> The ability to toggle individual kanji/furigana pairings by clicking on
    > that bit of text. Ideally, this will involve an absolute minimum of
    > coding within the body of the document, as I expect there will be many
    > such pairs.
    >
    > How can I do this?


    There is a good[tm] and a bad[tm] solution.

    The good[tm] one is CSS.

    CSS2, using floats and toggling child elements of each float:
    <http://www.w3.org/TR/CSS2/visuren.html#floats>

    CSS3, using its Ruby Module (not yet a recommendation) and
    toggling properties of child elements:
    <http://www.w3.org/TR/css3-ruby/>

    The bad[tm] one is tables, toggling the visibility of table
    cells ([X]HTML "td" elements).

    Note that "click" events bubble by default.


    HTH

    PointedEars
     
    Thomas 'PointedEars' Lahn, Jan 22, 2004
    #3
  4. Fabian

    Fabian Guest

    Thomas 'PointedEars' Lahn hu kiteb:

    > Fabian wrote:
    >
    >> I have a page (ok, will have a page) written in Japanese. As we all
    >> know, Japanese is written with some pretty funky characters,

    >
    > AFAIK Japanese has glyphs, not characters. But understood.


    For all practial purposes, the two words have the same meaning. The only
    reason Japanese people don't call them characters is because
    'kyarakutaa' means things like Mickey Mouse, Fred Flintstone, or the
    Stay-Puffed Marshmallow Man.


    >> This can be rendered properly using the html <RUBY> tag.

    >
    > (X)HTML does not have a <RUBY> tag. In fact, _W3C's_ Ruby (apparently
    > there is an object-oriented scripting language of the same name[1]) is
    > another markup language which can be embedded in XHTML 1.1 documents
    > through a module for XHTML 1.1.[2] The "ruby" element is, of course,
    > the root element of the embedded markup.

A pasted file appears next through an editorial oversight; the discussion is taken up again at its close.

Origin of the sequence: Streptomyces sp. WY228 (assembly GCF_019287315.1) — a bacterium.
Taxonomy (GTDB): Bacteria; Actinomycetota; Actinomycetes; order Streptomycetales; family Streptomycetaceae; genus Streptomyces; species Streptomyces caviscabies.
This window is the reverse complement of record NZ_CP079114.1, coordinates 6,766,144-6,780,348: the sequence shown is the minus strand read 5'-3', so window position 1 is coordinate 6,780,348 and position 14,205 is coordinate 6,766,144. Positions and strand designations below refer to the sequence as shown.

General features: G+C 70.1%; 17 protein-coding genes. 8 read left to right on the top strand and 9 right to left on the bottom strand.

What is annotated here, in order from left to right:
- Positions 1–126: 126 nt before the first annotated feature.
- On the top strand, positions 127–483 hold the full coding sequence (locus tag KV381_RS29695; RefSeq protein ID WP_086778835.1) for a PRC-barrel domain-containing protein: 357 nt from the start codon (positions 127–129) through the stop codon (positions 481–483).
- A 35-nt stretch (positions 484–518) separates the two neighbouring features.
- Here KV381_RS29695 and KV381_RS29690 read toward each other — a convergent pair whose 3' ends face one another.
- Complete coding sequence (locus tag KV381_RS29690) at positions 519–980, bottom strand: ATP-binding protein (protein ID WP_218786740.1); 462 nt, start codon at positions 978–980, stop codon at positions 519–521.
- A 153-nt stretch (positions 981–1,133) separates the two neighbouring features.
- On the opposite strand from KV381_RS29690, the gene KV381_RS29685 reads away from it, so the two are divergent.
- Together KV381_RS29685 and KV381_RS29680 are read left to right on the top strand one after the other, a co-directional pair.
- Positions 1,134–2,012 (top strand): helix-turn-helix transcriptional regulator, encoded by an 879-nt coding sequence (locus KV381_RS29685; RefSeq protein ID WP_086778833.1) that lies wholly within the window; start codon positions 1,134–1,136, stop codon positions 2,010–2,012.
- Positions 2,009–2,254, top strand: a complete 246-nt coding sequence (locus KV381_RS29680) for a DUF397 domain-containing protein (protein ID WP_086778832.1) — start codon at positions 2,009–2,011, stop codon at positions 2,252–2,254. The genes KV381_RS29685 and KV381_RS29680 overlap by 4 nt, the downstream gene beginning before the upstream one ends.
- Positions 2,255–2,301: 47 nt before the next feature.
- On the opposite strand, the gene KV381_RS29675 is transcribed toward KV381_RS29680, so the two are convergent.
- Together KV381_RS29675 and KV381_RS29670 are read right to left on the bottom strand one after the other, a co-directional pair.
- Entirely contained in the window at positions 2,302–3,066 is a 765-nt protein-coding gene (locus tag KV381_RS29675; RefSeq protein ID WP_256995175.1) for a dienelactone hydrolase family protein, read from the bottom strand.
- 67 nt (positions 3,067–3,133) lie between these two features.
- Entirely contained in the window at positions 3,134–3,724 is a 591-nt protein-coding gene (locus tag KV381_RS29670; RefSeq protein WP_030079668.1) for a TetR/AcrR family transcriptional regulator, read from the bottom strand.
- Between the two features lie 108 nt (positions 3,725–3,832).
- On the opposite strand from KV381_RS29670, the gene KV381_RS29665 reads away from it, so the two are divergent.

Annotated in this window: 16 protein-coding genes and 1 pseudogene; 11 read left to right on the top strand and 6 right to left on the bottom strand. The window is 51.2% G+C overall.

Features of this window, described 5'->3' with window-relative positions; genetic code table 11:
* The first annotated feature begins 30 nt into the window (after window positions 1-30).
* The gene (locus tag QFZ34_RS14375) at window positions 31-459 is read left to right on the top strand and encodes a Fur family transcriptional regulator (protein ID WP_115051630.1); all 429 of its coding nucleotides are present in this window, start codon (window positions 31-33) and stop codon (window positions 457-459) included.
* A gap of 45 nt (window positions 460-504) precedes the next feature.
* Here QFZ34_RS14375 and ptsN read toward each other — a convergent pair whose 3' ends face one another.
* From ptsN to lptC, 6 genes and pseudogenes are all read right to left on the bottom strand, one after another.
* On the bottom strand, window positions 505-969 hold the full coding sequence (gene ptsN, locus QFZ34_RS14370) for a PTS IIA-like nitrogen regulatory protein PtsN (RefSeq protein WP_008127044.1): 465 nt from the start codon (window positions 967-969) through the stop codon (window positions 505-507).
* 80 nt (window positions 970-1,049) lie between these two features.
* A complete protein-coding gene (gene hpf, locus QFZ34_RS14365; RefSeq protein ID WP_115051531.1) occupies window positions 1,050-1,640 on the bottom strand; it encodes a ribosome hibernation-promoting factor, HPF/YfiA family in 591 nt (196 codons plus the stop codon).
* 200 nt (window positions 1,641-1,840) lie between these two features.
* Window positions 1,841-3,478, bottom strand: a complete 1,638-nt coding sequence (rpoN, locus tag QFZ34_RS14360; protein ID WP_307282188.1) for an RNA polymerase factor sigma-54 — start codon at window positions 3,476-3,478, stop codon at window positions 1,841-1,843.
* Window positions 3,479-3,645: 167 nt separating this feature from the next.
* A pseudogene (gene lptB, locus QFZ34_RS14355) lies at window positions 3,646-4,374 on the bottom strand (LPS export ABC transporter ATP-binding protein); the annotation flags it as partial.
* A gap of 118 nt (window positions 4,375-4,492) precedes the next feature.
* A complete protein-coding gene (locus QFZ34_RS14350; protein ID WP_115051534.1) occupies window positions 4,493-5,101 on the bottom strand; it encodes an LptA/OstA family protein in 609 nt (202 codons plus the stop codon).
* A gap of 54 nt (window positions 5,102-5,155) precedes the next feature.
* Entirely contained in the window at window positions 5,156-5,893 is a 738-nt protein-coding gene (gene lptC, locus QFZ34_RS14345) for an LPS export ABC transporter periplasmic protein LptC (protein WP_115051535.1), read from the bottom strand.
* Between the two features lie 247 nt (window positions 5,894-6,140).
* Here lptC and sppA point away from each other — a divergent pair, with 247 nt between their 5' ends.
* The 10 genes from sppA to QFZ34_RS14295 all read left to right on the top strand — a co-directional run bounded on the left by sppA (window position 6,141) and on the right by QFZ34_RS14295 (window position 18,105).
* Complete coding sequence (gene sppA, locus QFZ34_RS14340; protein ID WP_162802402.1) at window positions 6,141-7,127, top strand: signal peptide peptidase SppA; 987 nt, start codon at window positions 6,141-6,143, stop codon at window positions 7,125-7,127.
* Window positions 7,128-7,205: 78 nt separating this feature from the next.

>
    > [1] http://www.ruby-lang.org/en/
    > [2] http://www.w3.org/TR/ruby/
    >
    >> Unfortunately, that tag is not properly supported across browsers,

    >
    > As XHTML is not, alas.
    >
    >> and msie, the only one I know that does support it, wont allow it
    >> to be manipulated properly by javascript. So I think it is best
    >> avoided.

    >
    > Why not admit that IE is not capable and serve it (and
    > other not-supporting UAs) a page without Ruby markup?


    What I want is a solution whereby by default the user agent will see one
    of:

    ruby
    text

    or

    text(ruby)

    Depending on the capabilities of the agent. Further, I want the user to
    have teh option to toggle the display of the text and ruby. There will
    be 3 options:

    Show all
    Show base text only
    Show ruby only

    Ideally it will be functional it at least both msie and netscape (latest
    versions).

    The main problem I have is that msie won't allow the <ruby> tags to be
    manipulated via javascript.

    > There is a good[tm] and a bad[tm] solution.
    >
    > The good[tm] one is CSS.
    >
    > CSS2, using floats and toggling child elements of each float:
    > <http://www.w3.org/TR/CSS2/visuren.html#floats>


    From the example they give, this would be a great way to do drop-caps,
    but since the main text will flow around both sides, I'm not sure it
    would work. On really long examples, the ideal display would be
    interleaved lines.


    > CSS3, using its Ruby Module (not yet a recommendation) and
    > toggling properties of child elements:
    > <http://www.w3.org/TR/css3-ruby/>



    Since there is no browser (no common one anyway) that both understands
    the ruby tagset and allows it to be manipulated, I'll pass on this
    solution.

    I think I'll have to give this one up as a not yet possible across
    browsers task.


    --
    --
    Fabian
    Visit my website often and for long periods!
    http://www.lajzar.co.uk
     
    Fabian, Feb 1, 2004
    #4